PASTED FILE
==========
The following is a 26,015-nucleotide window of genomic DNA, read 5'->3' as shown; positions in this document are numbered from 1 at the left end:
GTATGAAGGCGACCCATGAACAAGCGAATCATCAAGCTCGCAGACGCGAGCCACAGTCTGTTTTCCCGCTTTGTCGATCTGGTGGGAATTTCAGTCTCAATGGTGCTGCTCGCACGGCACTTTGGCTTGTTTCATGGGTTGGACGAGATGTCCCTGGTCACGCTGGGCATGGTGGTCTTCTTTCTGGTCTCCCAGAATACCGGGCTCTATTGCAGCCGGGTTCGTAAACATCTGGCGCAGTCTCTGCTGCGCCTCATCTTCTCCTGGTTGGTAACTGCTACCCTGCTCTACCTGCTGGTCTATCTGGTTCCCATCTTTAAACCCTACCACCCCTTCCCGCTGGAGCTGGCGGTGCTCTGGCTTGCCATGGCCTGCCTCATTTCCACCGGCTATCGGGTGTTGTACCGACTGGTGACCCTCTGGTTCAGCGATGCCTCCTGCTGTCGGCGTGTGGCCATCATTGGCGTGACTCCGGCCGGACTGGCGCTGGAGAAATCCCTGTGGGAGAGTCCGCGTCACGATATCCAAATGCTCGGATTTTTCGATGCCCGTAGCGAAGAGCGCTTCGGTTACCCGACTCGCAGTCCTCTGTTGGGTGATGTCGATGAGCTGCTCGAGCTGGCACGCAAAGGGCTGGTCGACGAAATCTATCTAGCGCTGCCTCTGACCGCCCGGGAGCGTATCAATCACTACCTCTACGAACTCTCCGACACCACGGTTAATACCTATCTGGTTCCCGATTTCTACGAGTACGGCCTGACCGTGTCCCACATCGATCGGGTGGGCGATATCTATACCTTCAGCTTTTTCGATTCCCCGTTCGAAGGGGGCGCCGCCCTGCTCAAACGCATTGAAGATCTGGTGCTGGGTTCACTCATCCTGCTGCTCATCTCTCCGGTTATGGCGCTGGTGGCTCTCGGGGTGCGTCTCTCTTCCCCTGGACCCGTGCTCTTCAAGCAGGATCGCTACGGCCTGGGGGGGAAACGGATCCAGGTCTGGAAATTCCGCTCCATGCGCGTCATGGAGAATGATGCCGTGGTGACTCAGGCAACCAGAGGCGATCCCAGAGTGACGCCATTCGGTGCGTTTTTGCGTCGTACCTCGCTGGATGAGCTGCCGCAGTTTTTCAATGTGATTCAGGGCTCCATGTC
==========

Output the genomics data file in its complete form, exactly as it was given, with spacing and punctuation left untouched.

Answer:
The following is a 26,015-nucleotide window of genomic DNA, read 5'->3' as shown; positions in this document are numbered from 1 at the left end:
GTATGAAGGCGACCCATGAACAAGCGAATCATCAAGCTCGCAGACGCGAGCCACAGTCTGTTTTCCCGCTTTGTCGATCTGGTGGGAATTTCAGTCTCAATGGTGCTGCTCGCACGGCACTTTGGCTTGTTTCATGGGTTGGACGAGATGTCCCTGGTCACGCTGGGCATGGTGGTCTTCTTTCTGGTCTCCCAGAATACCGGGCTCTATTGCAGCCGGGTTCGTAAACATCTGGCGCAGTCTCTGCTGCGCCTCATCTTCTCCTGGTTGGTAACTGCTACCCTGCTCTACCTGCTGGTCTATCTGGTTCCCATCTTTAAACCCTACCACCCCTTCCCGCTGGAGCTGGCGGTGCTCTGGCTTGCCATGGCCTGCCTCATTTCCACCGGCTATCGGGTGTTGTACCGACTGGTGACCCTCTGGTTCAGCGATGCCTCCTGCTGTCGGCGTGTGGCCATCATTGGCGTGACTCCGGCCGGACTGGCGCTGGAGAAATCCCTGTGGGAGAGTCCGCGTCACGATATCCAAATGCTCGGATTTTTCGATGCCCGTAGCGAAGAGCGCTTCGGTTACCCGACTCGCAGTCCTCTGTTGGGTGATGTCGATGAGCTGCTCGAGCTGGCACGCAAAGGGCTGGTCGACGAAATCTATCTAGCGCTGCCTCTGACCGCCCGGGAGCGTATCAATCACTACCTCTACGAACTCTCCGACACCACGGTTAATACCTATCTGGTTCCCGATTTCTACGAGTACGGCCTGACCGTGTCCCACATCGATCGGGTGGGCGATATCTATACCTTCAGCTTTTTCGATTCCCCGTTCGAAGGGGGCGCCGCCCTGCTCAAACGCATTGAAGATCTGGTGCTGGGTTCACTCATCCTGCTGCTCATCTCTCCGGTTATGGCGCTGGTGGCTCTCGGGGTGCGTCTCTCTTCCCCTGGACCCGTGCTCTTCAAGCAGGATCGCTACGGCCTGGGGGGGAAACGGATCCAGGTCTGGAAATTCCGCTCCATGCGCGTCATGGAGAATGATGCCGTGGTGACTCAGGCAACCAGAGGCGATCCCAGAGTGACGCCATTCGGTGCGTTTTTGCGTCGTACCTCGCTGGATGAGCTGCCGCAGTTTTTCAATGTGATTCAGGGCTCCATGTC